Three teams went into the Center for Innovation and Leadership (CIL)’s tenth annual SwatTank finals held last Thursday, but it was Roman Hinds ’25 and Te’John Chapman ’23’s Forge that came out on top. Forge is a community fitness tracker marketed towards college athletes that is designed to create a sense of teamwork and joint motivation during an athlete’s off-season. The judging process primarily focused on ten-page reports prepared by each team, but also assessed their final presentations.
The Forge team spoke with The Phoenix after their win. When asked about their preparation routine in the weeks leading up to the finals, Hinds and Chapman emphasized their dedication to the competition.
“Besides being extremely excited and nervous, we felt really confident that we had done as much as we possibly could to prepare. We memorized and rehearsed it so many times but had to step back and practice our presentation so that we could keep flowing even if we made a mistake, and that definitely saved us,” they said.
It was not just their tenacity, however, that led to the win. In an exchange with The Phoenix, Associate Professor of Economics Syon Bhanot, who served as a judge for this year’s SwatTank finals and has worked with startups in the past, reflected on the judging criteria and Forge’s win.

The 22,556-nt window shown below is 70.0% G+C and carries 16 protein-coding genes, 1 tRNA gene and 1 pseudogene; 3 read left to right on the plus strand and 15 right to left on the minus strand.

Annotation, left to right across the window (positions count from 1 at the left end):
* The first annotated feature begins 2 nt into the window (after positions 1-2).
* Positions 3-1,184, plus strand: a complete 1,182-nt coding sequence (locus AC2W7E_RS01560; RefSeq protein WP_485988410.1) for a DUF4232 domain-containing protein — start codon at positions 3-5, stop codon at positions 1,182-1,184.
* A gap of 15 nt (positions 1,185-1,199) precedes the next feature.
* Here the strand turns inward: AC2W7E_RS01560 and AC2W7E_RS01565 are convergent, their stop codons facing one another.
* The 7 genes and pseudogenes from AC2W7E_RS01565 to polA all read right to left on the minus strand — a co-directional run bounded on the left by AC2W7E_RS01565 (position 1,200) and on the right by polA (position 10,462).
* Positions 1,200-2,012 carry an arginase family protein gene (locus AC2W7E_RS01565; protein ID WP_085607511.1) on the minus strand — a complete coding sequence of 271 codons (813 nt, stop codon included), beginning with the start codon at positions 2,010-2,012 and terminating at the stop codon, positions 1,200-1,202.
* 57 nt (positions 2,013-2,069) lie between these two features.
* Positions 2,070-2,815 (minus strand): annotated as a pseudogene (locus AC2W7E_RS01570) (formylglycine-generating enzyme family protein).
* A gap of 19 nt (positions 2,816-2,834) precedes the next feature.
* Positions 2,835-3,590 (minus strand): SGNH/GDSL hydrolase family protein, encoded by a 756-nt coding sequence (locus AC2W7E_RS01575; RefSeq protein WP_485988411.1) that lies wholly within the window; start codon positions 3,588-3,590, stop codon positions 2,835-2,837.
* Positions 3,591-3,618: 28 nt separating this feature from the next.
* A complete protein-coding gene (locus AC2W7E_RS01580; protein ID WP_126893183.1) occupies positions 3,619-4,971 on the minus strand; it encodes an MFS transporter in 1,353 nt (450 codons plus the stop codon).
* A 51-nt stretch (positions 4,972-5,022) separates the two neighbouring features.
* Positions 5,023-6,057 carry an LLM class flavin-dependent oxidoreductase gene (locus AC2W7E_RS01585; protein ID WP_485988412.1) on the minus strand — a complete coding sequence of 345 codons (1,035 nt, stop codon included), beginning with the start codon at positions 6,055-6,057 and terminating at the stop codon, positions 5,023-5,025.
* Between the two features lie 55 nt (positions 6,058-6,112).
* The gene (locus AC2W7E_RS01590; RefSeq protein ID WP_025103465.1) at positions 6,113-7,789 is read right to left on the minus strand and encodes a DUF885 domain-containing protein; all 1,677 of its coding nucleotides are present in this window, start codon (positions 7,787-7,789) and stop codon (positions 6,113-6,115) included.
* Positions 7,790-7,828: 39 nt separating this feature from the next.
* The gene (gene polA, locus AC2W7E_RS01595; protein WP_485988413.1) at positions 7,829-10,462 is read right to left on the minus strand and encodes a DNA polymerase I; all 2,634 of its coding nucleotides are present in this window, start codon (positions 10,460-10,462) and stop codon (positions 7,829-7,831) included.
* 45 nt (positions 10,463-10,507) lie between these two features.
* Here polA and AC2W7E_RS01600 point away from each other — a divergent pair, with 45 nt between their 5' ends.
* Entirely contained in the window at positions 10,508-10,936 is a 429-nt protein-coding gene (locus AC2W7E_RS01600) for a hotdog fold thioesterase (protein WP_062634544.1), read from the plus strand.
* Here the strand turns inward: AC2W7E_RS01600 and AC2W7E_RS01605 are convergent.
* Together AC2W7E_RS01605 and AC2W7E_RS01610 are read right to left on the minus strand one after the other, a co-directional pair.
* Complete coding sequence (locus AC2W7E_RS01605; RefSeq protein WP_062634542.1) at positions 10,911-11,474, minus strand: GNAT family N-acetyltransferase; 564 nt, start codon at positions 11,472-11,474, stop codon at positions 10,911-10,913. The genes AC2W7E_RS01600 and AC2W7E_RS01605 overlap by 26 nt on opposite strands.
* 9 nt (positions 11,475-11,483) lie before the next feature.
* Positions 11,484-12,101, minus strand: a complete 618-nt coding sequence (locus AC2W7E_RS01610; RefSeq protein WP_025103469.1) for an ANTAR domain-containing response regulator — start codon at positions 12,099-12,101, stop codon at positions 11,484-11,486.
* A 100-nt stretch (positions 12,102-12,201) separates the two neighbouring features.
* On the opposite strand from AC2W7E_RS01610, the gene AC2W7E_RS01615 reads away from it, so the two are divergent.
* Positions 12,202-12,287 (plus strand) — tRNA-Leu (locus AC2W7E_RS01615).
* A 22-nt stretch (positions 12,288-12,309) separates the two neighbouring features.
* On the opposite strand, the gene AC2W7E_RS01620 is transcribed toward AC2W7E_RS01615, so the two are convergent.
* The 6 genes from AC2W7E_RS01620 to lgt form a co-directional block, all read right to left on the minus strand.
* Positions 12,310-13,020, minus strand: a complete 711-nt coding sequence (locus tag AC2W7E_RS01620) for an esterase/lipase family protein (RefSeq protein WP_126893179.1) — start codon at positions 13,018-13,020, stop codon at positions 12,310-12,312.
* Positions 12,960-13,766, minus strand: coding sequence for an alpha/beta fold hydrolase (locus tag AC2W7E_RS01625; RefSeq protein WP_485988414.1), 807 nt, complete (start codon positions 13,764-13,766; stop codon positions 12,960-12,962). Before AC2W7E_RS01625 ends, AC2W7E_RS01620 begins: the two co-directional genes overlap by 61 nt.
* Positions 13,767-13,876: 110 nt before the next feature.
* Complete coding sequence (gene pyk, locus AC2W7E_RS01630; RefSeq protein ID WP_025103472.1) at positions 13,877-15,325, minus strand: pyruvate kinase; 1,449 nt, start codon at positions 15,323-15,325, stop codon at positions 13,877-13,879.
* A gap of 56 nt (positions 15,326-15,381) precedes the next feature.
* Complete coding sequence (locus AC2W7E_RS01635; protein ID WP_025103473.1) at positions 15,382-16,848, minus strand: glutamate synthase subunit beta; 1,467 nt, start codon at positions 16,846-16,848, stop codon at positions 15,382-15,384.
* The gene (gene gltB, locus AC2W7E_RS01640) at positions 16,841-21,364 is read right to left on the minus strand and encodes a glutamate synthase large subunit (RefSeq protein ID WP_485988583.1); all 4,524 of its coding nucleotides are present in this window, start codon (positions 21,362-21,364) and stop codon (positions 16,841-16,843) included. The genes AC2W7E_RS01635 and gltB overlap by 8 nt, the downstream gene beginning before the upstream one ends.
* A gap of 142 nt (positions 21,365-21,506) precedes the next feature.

“I think all of the ideas had a lot of merit. Overall, I think Forge had the strongest pitch and also the most viable, ‘ready for market’ idea — I personally can see a strong market for what they were proposing (a fitness platform catered to college athletes),” Bhanot said.
He also admitted that a good proposal doesn’t mean that the team is safe from obstacles, emphasizing that being able to anticipate future issues and problem-solve indicates a start-up’s flexibility.
“The challenge for them will be to be flexible in thinking about their idea and adapting to the market environment that they ultimately find for their potential product. For me, the best firms are ones that can adapt and not be totally wedded to their first vision of a product — I am confident that the Forge team (and all the teams, in truth!) will be open to evolving to thrive,” Bhanot explained.
In terms of moving forward with Forge, Hinds and Chapman remain motivated to sustain and improve their project beyond SwatTank.
“Getting feedback that our business has serious potential means a lot, and we plan to keep developing Forge over the summer. We hope to use it as an opportunity to gain more experience and connections in the startup world and possibly launch a prototype for our app in the coming months,” they announced.
When asked about future involvement with SwatTank, Professor Bhanot highlighted the competition’s efforts to foster an innovative, entrepreneurial spirit at Swarthmore as a shared value of his.
“I really love how this event tries to bridge the gap between the Swarthmore bubble and the real world — in my opinion we need a lot more of that here at the college. I really enjoyed it — not only hearing from such a terrific group of students across the three teams, but also interacting with the other judges. It was a terrific and dynamic event, and I hope I can be involved with it again in the future,” he explained.